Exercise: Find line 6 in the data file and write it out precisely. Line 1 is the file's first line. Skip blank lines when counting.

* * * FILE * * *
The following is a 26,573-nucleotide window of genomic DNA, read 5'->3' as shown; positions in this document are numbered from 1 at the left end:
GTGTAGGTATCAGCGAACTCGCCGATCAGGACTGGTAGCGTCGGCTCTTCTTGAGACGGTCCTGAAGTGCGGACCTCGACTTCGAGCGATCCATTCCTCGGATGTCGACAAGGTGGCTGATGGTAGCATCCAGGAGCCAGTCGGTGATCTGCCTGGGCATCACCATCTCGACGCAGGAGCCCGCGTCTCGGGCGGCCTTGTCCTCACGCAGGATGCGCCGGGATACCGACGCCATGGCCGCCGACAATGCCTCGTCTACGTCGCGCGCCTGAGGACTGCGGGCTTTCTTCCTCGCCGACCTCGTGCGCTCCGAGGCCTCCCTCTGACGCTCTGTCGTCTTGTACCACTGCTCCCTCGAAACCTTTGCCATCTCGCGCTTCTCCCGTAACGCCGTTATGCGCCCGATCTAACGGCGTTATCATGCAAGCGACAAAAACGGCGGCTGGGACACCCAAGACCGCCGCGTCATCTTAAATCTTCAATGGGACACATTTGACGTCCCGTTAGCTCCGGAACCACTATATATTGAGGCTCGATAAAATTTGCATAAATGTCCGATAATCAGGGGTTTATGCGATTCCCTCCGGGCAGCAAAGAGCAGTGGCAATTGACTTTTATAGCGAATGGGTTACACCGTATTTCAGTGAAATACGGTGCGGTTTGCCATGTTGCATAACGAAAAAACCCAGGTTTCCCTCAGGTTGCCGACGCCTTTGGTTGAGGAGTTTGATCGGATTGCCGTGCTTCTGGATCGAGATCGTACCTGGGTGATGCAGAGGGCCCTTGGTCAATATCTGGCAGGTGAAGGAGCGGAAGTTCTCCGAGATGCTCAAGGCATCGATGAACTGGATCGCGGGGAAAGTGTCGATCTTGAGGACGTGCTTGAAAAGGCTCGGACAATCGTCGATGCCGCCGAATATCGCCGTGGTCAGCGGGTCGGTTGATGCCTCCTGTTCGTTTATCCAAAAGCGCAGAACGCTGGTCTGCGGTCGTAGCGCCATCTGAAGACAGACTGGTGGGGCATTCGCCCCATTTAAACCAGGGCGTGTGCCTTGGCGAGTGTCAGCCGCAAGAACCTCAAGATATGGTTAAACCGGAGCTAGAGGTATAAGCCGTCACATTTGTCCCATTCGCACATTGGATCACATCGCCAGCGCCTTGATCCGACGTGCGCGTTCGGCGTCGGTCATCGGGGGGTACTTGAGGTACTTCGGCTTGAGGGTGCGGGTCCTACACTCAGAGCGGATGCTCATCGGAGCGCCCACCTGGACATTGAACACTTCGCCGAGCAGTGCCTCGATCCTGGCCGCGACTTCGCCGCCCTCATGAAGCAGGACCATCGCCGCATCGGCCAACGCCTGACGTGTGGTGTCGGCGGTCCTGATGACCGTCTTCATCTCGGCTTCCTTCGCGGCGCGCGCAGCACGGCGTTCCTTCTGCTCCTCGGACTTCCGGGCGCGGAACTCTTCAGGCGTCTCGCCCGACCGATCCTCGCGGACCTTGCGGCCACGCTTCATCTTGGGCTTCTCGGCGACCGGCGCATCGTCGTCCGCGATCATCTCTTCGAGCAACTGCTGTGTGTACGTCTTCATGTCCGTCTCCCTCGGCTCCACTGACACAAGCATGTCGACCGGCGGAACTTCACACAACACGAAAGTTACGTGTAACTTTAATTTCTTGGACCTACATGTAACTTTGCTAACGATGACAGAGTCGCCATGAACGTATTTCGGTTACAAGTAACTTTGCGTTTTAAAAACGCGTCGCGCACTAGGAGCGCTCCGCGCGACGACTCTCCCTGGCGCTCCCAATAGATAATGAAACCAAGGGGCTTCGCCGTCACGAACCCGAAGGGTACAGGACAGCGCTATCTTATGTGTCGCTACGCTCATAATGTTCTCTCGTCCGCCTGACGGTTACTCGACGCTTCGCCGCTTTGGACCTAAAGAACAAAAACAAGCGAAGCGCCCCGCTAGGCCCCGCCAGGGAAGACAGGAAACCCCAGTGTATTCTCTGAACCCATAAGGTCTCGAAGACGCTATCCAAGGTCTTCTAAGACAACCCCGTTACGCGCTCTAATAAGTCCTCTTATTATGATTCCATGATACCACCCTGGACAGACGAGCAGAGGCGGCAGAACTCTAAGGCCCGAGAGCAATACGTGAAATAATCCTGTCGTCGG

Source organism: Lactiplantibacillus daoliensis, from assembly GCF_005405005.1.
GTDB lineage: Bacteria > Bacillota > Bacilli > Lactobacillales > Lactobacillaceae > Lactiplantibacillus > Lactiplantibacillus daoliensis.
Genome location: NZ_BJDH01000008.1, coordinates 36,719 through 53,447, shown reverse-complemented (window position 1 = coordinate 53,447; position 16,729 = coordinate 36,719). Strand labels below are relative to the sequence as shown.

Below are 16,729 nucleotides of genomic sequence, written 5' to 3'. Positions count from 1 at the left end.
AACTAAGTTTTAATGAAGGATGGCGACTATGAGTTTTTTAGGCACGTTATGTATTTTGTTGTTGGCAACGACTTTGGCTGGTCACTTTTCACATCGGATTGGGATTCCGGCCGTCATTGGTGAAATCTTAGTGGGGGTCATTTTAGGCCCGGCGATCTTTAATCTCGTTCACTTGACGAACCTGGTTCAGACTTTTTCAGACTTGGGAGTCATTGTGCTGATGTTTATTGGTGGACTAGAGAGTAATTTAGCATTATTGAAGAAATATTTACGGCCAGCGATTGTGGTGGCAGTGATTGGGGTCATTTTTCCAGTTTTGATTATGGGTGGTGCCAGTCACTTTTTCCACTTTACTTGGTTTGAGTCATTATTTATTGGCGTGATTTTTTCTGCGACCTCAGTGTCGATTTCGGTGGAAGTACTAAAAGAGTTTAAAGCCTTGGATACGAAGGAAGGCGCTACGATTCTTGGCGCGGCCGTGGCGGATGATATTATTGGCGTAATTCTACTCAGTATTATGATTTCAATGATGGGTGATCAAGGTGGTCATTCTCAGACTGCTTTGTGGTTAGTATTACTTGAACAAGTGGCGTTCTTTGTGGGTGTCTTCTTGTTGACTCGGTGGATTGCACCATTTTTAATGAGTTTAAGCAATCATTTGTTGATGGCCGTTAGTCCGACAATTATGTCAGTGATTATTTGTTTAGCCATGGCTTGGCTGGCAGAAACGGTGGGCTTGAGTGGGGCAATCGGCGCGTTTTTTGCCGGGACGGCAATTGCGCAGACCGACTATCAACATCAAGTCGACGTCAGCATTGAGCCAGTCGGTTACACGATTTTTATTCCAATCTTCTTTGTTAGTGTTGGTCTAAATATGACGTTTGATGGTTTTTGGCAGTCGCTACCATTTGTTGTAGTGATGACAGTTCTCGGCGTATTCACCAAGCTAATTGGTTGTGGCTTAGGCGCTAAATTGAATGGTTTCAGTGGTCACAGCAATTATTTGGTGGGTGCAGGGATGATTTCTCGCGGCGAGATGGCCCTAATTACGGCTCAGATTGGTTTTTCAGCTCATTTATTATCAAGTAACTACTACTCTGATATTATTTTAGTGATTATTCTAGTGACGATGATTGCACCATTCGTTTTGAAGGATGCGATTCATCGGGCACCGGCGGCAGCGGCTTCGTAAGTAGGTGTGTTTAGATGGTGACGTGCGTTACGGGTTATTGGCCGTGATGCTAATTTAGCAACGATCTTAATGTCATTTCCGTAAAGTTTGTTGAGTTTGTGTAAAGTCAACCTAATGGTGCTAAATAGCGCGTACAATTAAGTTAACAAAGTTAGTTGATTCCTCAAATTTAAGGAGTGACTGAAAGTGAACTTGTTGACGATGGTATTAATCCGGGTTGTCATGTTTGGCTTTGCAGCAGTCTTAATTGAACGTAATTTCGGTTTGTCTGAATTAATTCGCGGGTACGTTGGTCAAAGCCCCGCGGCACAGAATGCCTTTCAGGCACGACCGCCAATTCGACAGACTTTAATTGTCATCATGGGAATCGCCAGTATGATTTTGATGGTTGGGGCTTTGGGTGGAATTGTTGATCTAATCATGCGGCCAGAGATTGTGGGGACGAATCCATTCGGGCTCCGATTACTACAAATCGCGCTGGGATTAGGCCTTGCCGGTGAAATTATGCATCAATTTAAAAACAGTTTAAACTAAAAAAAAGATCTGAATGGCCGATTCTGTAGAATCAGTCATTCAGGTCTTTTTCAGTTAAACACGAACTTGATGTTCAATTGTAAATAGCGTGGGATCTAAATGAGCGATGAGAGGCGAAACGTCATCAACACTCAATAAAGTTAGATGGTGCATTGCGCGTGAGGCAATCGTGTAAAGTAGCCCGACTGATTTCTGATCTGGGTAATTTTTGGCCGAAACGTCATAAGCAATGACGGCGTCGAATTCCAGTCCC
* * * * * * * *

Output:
Below are 16,729 nucleotides of genomic sequence, written 5' to 3'. Positions count from 1 at the left end.